Structured light 3D imaging enabled at extreme speeds and challenging scenarios using single-photon cameras and digital micro-mirror devices.
Structured light 3D imaging systems have inherent tradeoffs balancing the precision of the 3D scan against its acquisition time. For instance, certain structured light techniques achieve high depth resolution by projecting multiple patterns but require long acquisition times. At the other extreme, some techniques project a single pattern, facilitating high speed but result in loss of detail. Such tradeoffs are exacerbated when operating in challenging regimes with low signal-to-noise ratios arising from either low-albedo objects, dynamic scenes, or strong ambient illumination.
In this work, we leverage Single Photon Avalanche Diode (SPAD) arrays, an emerging class of single-photon imaging sensors, to enable 3D scanning at high-frame rates and low-light levels. This technique, called Single-Photon Structured Light, works by sensing binary images that indicates the presence or absence of photon arrivals during each exposure. We use the SPAD array in conjunction with a high-speed binary projector, with both devices operated at speeds as high as 20 kHz. The acquired binary images are heavily influenced by photon noise and are easily corrupted by ambient sources of light. To address this, we develop novel temporal sequences using error correction codes that are designed to be robust to short-range effects like projector and camera defocus.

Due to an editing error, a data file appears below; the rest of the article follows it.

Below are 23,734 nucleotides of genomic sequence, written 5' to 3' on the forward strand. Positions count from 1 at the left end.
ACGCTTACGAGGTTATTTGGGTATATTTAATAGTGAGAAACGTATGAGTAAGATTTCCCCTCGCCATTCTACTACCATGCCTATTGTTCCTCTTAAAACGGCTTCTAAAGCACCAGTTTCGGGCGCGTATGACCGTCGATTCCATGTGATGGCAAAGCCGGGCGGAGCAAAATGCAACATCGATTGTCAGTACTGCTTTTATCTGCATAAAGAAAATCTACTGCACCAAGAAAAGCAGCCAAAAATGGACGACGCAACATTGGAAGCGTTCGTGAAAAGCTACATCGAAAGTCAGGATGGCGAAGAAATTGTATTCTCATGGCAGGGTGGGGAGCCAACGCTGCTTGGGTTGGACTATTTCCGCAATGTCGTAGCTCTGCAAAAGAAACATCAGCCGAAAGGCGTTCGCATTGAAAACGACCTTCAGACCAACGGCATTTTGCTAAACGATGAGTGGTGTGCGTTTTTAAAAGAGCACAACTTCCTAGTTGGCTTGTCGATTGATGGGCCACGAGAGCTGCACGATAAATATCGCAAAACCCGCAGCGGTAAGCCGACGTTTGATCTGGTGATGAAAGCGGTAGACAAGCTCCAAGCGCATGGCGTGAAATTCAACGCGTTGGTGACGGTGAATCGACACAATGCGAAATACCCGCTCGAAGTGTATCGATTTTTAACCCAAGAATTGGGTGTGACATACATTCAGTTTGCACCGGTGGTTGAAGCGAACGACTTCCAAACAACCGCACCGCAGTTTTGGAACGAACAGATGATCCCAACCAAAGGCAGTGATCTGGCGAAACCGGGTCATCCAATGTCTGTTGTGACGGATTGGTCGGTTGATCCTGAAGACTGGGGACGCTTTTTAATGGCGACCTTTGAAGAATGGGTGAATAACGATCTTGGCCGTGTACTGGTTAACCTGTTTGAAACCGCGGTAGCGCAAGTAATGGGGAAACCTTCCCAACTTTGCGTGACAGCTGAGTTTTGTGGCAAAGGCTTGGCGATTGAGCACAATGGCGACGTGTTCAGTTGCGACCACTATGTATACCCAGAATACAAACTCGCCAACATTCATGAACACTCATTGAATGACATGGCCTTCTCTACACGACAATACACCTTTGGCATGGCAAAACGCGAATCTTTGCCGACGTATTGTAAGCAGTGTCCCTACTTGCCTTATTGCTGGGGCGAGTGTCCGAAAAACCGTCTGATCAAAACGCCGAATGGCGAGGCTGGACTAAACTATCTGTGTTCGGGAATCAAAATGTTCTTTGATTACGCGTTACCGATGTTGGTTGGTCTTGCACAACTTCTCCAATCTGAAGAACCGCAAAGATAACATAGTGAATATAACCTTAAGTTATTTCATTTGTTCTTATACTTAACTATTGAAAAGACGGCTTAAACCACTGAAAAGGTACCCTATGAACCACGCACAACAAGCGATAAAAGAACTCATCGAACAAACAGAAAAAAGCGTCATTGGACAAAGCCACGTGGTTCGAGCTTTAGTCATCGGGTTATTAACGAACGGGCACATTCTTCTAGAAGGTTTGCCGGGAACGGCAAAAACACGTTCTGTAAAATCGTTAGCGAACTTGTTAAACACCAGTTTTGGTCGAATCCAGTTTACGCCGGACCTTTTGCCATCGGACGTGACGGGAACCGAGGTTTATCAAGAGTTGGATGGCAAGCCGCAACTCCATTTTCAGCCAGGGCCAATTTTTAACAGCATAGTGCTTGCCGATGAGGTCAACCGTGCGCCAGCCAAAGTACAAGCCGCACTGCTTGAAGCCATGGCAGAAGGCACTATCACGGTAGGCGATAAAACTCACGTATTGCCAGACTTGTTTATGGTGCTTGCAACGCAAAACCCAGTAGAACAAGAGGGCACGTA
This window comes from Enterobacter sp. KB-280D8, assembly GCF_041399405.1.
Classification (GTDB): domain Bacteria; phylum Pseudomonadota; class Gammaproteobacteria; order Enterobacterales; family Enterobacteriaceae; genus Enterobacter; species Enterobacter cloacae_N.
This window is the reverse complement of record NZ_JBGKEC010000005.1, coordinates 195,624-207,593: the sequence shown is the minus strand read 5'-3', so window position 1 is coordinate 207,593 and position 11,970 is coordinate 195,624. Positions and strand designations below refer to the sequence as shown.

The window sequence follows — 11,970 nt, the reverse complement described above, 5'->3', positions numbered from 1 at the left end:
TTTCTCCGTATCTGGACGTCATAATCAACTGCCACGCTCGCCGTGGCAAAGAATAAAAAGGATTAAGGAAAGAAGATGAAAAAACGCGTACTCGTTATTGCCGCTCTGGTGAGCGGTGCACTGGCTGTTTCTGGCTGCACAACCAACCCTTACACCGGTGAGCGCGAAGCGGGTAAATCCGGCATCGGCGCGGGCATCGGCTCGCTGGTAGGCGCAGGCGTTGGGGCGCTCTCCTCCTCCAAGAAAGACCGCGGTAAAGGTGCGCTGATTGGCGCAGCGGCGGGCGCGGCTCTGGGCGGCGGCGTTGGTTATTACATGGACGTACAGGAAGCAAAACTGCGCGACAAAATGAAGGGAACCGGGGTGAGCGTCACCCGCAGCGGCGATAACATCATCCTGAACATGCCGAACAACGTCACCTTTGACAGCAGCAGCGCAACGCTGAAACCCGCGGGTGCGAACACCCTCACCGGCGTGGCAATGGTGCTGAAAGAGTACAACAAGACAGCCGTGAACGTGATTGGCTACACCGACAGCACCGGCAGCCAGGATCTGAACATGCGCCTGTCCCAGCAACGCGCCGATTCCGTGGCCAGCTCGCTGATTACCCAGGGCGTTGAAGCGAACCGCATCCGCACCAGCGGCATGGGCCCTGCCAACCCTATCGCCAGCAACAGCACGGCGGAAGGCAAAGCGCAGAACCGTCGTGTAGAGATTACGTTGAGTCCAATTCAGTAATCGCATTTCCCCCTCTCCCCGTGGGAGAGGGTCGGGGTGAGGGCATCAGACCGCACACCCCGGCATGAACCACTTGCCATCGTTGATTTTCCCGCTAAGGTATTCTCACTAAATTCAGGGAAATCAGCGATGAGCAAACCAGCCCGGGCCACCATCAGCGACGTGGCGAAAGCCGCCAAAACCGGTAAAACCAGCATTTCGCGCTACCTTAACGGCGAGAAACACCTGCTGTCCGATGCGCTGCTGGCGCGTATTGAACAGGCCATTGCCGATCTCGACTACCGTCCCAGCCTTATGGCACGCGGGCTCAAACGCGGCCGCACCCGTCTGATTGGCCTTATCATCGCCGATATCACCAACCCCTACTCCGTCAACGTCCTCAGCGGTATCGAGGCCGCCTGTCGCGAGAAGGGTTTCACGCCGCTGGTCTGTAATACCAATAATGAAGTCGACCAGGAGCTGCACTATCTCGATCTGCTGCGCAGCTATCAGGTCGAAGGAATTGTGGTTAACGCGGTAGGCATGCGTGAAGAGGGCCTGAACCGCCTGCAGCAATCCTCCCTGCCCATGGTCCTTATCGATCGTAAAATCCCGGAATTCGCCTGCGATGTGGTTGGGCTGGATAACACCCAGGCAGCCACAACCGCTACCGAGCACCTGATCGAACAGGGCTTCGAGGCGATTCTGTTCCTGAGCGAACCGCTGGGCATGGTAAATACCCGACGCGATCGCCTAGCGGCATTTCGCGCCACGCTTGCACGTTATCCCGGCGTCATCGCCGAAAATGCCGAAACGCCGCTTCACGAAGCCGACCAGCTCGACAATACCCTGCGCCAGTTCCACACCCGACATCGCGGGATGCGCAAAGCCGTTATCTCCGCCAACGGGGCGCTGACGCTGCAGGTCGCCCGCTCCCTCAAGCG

Our lab prototype is capable of 3D imaging in challenging scenarios involving objects with extremely low albedo or undergoing fast motion, as well as scenes under strong ambient illumination.
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